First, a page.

Something interesting comes after the song is done. At the very end of Ha’azinu comes a short story. God tells Moshe that he will ascend Mount Nebo in the middle of the day where he will view the Promised Land which he will subsequently pass away without seeing.

Rashi says that this is one of three places in the Torah where the phrase “be’etzem hayom hazeh”— in the middle of this day — is used with the same connotation.

The first was where the Torah says Noah entered his ark in the middle of the day. Rashi explains: Before the flood people said they would try to block what seemed inevitable. God had Noah enter the ark in broad daylight, showing that no one could stop the deluge nor could they prevent Noah from escaping.

The second occasion was when the Jews were miraculously taken out of Egypt. There were those who wanted to prevent the exodus. So then, too, God had it happen at high noon to make clear that no one could stand in the way of this act of God.

In our portion, says Rashi, the use of the phrase signifies that the Jews thought that they could somehow stand in the way of Moshe’s dying. God therefore said that it would happen right before their eyes.

The people did not want to let go of their beloved leader. He had done so much for them and they couldn’t imagine continuing their own lives without Moses being alive. Moses must have known this, which only made it harder for him to go. And yet it was his time to go and the people had to not only accept this, they had to let him go.

There is a fourth time that this phrase appears: When Abraham and his son Ishmael are circumcised we’re told that it happened “be’etzem hayom hazeh”— in the middle of this day. The Da’at Zekeinim commentary addresses why this case is omitted by Rashi by explaining the word means something different in this instance. He says that the word etzem here means strength and it refers to the great fortitude that it took for Abraham to allow himself to be circumcised on that day.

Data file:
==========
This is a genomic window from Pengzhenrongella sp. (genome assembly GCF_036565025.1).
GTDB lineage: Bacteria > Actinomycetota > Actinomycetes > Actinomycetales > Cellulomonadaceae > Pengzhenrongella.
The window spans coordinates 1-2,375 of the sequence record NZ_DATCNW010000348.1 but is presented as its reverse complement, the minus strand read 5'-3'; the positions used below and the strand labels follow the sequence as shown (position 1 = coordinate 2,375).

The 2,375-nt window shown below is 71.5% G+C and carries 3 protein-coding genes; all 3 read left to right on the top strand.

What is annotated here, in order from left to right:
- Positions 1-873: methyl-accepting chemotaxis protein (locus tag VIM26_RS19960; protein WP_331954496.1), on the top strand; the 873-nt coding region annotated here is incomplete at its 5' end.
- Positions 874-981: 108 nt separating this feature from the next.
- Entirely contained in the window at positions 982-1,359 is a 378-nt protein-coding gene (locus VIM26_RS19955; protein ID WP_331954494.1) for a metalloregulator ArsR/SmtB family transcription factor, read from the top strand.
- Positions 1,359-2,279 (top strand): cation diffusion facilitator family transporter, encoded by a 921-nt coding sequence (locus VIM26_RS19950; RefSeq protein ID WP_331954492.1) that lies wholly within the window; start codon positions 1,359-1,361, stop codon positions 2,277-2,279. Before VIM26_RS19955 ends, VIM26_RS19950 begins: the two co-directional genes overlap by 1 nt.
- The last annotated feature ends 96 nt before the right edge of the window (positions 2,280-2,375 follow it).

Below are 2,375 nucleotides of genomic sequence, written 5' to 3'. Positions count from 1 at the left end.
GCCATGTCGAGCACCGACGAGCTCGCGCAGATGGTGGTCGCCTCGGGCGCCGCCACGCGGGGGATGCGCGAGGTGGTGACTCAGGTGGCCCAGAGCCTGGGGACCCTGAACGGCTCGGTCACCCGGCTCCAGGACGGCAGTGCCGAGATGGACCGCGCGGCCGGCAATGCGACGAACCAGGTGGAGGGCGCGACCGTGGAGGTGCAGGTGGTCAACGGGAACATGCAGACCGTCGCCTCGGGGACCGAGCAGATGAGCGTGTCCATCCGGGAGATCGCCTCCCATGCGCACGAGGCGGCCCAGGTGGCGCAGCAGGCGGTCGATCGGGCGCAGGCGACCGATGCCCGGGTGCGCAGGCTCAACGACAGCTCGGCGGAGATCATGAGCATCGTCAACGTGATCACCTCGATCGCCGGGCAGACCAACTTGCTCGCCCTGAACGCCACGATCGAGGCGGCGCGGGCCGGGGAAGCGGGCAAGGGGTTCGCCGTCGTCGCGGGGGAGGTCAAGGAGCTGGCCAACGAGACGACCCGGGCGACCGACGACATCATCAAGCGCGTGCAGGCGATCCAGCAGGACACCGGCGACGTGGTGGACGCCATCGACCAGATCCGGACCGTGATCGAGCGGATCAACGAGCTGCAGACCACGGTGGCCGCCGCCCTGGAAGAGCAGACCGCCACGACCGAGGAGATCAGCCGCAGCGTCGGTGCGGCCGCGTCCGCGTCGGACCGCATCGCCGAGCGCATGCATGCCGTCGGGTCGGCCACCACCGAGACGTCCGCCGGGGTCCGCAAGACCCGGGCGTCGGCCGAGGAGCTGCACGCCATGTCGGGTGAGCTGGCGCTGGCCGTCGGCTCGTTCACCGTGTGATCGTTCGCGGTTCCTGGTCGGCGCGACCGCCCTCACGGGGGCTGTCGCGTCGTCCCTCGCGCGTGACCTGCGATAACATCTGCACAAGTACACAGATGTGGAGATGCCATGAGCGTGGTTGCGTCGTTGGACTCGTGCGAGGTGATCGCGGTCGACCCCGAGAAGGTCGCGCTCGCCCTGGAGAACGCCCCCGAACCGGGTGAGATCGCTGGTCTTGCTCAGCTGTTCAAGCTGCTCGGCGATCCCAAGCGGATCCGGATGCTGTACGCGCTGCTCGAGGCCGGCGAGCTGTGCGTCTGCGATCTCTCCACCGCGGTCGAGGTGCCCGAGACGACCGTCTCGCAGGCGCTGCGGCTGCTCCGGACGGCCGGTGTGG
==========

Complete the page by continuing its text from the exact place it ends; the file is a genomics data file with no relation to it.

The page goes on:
There is yet another place in the Torah where the phrase, “in the middle of this day” is used. When we are told to refrain from all work on Yom Kippur this phrase is employed. This may have been omitted by Rashi because it is a case of acerbic abstention while the other examples are cases of grand action.

The five stories which feature the same phrase share the common denominator of being about moving into a new world stage. Noah would start the world all over again. Abraham would change the world by entering a covenant with God. When the great Egyptian civilization was decimated and the Jewish People were chosen by God it was another new beginning. The death of Moses marked the end of one era of history and the beginning of another. Yom Kippur provides the opportunity for atonement and a fresh start on life as we know it.

These episodes are also all about letting go. The generation of the flood had their chance to repent and had to accept that now it was too late for them. In moving forward Abraham had to leave his past behind. In letting the Jews go the Egyptians had to let go of their illusions of grandeur. As they each moved on in different worlds Moses and the Jewish People had to let go of one another. Yom Kippur is the day on which we must finally embrace life and detach from our errant ways.

Each of these stories represents a sea change that could only have been enacted by God. This Shabbat, Shabbat Shuvah, is dedicated toward our returning to God. Just as God facilitated the major shifts brought on by the flood, Abraham’s circumcision, the exodus from Egypt, and Moses’ death, He will be there with us as we return to Him.

Rabbi Fleischmann is a guidance counselor, teacher, and director of Torah guidance at the Frisch School in Paramus.